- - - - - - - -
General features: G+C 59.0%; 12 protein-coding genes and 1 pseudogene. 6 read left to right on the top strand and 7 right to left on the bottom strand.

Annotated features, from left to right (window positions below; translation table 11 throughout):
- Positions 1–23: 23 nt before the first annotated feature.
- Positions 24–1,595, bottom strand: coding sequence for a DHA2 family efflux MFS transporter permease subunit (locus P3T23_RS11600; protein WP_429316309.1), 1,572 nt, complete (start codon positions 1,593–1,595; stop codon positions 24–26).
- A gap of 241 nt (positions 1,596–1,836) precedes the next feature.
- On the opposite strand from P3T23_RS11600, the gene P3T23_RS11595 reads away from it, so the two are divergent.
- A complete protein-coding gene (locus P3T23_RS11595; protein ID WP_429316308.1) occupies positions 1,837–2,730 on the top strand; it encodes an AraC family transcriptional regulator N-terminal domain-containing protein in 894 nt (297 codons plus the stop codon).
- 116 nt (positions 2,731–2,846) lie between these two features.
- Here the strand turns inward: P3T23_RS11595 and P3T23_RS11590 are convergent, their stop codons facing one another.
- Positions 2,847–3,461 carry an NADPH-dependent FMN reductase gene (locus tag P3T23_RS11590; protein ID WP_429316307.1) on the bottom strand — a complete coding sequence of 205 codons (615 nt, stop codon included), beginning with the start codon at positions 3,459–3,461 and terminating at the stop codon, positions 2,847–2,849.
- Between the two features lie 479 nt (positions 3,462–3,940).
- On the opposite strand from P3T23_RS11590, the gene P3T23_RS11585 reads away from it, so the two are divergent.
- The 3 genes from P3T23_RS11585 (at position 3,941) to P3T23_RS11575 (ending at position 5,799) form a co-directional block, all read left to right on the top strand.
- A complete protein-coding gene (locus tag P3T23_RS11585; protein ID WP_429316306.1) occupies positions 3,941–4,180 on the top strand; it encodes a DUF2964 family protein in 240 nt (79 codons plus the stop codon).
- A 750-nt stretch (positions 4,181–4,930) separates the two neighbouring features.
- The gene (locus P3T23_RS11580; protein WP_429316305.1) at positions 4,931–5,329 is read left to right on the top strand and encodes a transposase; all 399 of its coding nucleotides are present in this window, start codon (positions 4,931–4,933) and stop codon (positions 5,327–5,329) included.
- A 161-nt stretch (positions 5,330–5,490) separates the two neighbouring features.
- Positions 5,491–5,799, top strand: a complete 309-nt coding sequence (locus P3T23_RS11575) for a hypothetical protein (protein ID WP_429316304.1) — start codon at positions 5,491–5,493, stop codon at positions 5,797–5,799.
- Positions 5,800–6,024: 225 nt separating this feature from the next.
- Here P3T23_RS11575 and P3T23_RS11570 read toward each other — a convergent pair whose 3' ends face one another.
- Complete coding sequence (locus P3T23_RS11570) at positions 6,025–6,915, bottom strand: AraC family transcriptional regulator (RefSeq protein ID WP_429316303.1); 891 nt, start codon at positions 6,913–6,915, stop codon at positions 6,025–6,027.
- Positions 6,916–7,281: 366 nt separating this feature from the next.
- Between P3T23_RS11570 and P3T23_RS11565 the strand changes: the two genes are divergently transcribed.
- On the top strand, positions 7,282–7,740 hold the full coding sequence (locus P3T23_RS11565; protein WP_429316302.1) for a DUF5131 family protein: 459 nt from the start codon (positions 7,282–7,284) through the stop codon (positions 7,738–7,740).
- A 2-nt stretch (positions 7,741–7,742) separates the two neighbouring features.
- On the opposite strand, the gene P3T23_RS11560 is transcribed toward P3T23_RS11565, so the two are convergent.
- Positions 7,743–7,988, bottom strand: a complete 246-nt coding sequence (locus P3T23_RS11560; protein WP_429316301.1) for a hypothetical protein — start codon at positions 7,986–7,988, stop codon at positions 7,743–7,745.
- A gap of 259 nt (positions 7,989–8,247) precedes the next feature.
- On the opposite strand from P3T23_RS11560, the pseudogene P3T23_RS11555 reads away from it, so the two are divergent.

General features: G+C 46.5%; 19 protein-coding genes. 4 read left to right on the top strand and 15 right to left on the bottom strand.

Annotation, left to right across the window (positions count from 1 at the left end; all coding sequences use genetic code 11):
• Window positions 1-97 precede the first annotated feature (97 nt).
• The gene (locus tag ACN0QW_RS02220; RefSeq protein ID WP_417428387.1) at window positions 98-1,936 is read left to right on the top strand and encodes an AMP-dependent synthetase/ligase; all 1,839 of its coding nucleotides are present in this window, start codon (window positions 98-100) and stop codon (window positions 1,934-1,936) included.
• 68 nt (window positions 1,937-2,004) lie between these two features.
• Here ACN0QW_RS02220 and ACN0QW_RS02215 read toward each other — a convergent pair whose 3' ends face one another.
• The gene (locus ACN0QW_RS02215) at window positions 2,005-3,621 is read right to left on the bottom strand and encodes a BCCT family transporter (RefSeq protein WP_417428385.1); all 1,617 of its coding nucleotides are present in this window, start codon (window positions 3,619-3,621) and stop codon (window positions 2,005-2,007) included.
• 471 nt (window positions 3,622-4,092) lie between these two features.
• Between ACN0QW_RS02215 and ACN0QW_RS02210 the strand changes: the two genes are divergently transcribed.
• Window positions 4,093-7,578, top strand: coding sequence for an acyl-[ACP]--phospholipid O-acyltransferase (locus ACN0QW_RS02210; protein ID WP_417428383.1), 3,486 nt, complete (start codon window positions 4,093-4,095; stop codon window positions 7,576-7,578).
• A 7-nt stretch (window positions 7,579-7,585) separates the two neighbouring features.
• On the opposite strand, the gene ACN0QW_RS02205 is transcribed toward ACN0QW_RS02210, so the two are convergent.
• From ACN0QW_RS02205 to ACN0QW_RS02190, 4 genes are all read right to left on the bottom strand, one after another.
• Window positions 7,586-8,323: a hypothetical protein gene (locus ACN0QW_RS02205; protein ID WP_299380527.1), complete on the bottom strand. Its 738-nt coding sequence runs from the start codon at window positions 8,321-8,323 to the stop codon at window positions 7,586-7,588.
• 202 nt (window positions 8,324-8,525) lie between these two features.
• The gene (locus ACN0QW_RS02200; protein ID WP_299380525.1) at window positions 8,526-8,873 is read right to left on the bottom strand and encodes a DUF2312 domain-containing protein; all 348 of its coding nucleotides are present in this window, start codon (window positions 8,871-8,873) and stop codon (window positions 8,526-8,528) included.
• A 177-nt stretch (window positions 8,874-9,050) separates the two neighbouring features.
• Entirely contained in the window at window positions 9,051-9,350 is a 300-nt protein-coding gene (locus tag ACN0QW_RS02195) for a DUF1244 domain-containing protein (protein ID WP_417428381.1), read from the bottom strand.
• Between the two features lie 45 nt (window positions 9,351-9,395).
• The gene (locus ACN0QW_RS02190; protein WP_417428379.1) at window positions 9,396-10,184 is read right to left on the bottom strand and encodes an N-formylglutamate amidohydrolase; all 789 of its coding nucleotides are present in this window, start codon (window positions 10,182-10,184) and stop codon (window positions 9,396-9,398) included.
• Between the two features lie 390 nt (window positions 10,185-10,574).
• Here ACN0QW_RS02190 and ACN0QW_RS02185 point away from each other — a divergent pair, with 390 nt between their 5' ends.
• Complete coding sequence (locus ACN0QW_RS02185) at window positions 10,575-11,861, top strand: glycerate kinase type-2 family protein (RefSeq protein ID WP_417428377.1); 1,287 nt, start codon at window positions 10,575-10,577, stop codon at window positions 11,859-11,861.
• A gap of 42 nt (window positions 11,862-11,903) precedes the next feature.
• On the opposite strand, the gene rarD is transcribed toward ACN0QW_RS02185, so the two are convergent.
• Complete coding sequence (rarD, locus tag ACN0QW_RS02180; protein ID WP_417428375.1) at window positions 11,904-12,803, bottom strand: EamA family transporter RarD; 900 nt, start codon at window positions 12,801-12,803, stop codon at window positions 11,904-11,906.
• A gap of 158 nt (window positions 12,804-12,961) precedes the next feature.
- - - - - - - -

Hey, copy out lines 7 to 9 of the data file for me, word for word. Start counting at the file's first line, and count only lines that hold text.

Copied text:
- A complete protein-coding gene (locus P3T23_RS11595; protein ID WP_429316308.1) occupies positions 1,837–2,730 on the top strand; it encodes an AraC family transcriptional regulator N-terminal domain-containing protein in 894 nt (297 codons plus the stop codon).
- 116 nt (positions 2,731–2,846) lie between these two features.
- Here the strand turns inward: P3T23_RS11595 and P3T23_RS11590 are convergent, their stop codons facing one another.